Father Charles Coughlin, a Canadian Catholic priest who worked at a church in Michigan, was a virulent anti-Semite who, throughout the 1930s, was one of the most powerful and dangerous people in our country. Following Kristallnacht, which we just marked earlier this month, Coughlin defended the Nazi violence against the Jews. He explained that this violence was justified retaliation for the persecution of Christians by the Soviets. 83 years ago tomorrow, Coughlin spoke to the millions of listeners who tuned in to his weekly radio program and heard him say that the “communistic government of Russia…the Lenins and Trotskys,…atheistic Jews and Gentiles” had killed more than 20 million Christians and had stolen “40 billion [dollars]…of Christian property.”
Sadly, while many think this type of hatred directed at us is long gone, it is still very much alive. Shockingly, some of the worst antisemitism in our country is taking place on our college campuses, places that should be inclusive and reflect the progressive mindset that we hope lies at the foundation of our nation. Hillel reports that “within the last year, nearly one-third of Jewish students personally experienced antisemitism directed at them on campus or by a member of the campus community.” According to the American Jewish Committee, 50% of Jews over the age of 18 believe antisemitism has increased on college campuses. Whether it be the Torah that was vandalized at GWUswastikas at Yaleantisemitic rhetoric at Princetonhateful graffiti at University of Michigan and FSUan attack on a Jewish student at the University of New Mexico inappropriate language by a professor at Cornellthreatening comments by a professor CUNY, or Duke University’s student government decision to target and veto the formation of a pro-Israel group on campus (there are many more examples), antisemitism is a plague at institutions of higher learning in our country.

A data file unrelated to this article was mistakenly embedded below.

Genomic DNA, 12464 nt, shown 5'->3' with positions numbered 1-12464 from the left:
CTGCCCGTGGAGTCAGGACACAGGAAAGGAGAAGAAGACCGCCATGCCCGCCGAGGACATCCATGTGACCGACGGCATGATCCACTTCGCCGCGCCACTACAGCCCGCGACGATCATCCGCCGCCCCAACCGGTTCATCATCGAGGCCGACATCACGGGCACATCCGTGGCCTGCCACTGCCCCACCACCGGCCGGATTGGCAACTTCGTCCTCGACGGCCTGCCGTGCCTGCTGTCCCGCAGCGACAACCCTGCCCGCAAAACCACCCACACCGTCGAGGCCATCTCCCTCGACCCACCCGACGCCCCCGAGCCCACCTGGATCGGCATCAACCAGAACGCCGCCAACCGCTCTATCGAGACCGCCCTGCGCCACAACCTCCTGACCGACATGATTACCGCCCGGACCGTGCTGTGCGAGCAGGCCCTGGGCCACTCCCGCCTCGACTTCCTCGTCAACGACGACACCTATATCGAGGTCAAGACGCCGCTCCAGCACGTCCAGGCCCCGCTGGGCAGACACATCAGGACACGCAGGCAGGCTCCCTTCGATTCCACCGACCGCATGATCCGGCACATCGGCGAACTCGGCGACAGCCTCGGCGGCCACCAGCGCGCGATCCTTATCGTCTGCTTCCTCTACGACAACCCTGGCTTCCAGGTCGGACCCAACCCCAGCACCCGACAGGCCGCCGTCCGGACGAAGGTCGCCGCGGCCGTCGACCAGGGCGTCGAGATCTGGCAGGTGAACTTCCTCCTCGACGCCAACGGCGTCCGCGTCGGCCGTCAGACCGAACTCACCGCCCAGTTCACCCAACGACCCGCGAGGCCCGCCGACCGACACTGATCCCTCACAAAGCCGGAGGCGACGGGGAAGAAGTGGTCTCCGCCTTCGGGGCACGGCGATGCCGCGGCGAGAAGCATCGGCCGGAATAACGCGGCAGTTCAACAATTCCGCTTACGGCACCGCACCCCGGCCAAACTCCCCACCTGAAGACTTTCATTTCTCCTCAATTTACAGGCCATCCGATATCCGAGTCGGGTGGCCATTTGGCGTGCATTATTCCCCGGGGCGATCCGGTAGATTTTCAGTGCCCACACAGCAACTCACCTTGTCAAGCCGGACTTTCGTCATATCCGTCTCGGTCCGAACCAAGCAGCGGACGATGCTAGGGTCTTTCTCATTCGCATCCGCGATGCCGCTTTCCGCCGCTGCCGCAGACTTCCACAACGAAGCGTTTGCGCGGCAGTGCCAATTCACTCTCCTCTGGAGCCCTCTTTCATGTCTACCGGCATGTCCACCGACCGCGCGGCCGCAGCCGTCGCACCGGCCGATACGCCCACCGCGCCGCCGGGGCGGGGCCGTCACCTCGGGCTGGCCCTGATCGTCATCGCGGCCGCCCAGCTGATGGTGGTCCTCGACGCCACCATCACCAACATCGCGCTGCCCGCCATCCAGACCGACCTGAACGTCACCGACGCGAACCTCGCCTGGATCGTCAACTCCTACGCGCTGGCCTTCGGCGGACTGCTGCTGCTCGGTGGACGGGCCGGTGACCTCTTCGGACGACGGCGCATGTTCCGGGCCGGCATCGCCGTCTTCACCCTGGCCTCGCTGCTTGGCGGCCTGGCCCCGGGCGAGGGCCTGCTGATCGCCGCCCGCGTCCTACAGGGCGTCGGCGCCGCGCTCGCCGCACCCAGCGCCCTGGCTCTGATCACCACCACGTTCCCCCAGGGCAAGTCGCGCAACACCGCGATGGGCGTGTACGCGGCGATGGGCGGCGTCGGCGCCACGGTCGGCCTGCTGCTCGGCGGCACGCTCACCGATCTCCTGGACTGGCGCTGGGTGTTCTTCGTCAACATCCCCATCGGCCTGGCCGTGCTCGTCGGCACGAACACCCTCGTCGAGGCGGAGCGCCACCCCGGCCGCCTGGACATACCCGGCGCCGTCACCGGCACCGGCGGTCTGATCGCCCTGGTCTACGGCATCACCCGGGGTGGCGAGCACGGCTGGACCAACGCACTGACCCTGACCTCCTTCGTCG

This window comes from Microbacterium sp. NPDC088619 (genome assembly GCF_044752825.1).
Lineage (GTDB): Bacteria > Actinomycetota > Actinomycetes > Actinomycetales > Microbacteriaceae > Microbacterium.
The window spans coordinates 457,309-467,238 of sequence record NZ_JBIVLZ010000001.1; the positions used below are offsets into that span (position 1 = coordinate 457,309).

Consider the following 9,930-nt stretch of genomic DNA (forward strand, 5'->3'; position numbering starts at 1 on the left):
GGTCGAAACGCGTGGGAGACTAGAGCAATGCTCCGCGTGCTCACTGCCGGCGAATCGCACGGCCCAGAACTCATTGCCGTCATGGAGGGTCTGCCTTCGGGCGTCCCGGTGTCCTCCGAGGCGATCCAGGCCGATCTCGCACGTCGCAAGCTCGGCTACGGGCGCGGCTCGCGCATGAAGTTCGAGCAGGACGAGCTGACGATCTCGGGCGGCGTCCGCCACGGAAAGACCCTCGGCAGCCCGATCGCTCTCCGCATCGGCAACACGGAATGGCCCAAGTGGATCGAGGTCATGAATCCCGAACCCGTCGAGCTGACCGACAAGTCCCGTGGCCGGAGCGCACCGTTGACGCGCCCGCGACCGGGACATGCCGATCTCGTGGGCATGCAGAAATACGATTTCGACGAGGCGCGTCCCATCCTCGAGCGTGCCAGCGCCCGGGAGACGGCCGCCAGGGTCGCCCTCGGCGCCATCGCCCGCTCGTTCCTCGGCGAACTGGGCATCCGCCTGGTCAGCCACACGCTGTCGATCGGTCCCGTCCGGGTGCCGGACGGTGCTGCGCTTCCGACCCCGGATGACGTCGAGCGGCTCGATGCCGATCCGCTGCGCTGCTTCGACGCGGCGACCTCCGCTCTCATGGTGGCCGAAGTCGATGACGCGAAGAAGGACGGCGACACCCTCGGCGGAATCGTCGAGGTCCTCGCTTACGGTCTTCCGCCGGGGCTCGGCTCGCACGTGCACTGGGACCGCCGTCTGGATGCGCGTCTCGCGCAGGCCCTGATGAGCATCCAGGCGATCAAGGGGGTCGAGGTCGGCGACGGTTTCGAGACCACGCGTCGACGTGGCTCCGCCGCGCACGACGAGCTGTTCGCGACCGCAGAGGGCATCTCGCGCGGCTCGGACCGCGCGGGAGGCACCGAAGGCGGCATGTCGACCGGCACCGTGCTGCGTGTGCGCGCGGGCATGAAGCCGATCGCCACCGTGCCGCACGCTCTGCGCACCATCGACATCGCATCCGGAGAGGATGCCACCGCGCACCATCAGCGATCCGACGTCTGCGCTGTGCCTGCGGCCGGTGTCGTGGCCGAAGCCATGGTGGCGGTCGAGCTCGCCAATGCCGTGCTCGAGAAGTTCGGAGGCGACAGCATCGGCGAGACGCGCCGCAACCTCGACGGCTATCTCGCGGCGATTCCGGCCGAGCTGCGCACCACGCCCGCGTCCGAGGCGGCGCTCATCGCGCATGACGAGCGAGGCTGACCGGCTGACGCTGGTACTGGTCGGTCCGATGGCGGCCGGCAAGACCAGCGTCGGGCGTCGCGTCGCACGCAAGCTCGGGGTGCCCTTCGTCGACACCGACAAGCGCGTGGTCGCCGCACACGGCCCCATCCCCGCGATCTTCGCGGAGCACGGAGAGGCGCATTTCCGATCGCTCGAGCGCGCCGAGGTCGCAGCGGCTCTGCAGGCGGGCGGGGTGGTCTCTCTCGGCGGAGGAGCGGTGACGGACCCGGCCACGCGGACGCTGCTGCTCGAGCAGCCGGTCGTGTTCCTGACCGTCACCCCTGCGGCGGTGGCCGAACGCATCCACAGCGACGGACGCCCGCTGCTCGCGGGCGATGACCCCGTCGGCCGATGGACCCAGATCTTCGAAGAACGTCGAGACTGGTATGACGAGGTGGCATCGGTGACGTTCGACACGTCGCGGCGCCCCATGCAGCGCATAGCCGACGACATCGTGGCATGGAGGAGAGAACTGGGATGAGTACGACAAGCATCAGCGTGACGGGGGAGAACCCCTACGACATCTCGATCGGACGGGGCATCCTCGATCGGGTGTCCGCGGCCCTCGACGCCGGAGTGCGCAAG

Certainly and sadly, hate directed at minority groups is nothing new here in the United States. However, many of the attacks against Jews do not get the national attention and outrage that we experience when other minority groups are threatened. Additionally, many of the antisemitic attacks against our students are part of well-organized anti-Israel campaigns. As such, many spew hate while hiding behind their right to condemn the policies of the Jewish State, all at the expense of Jewish campus communities. For fear of offending those fighting opposed to Israeli policies, too many colleges and universities are silent when it comes to speaking up for Jewish and pro-Israel students. This must stop.
83 years ago, Father Coughlin went on the radio and threatened our community. Today, many of our college students are still feeling threatened. Whether or not you have a student on a campus today, each of us has a responsibility to pay attention to this crisis and raise our voices in support of safe, inclusive communities of learning where Jews and those who support Israel are free to openly express their opinions and engage in the free exchange of ideas.

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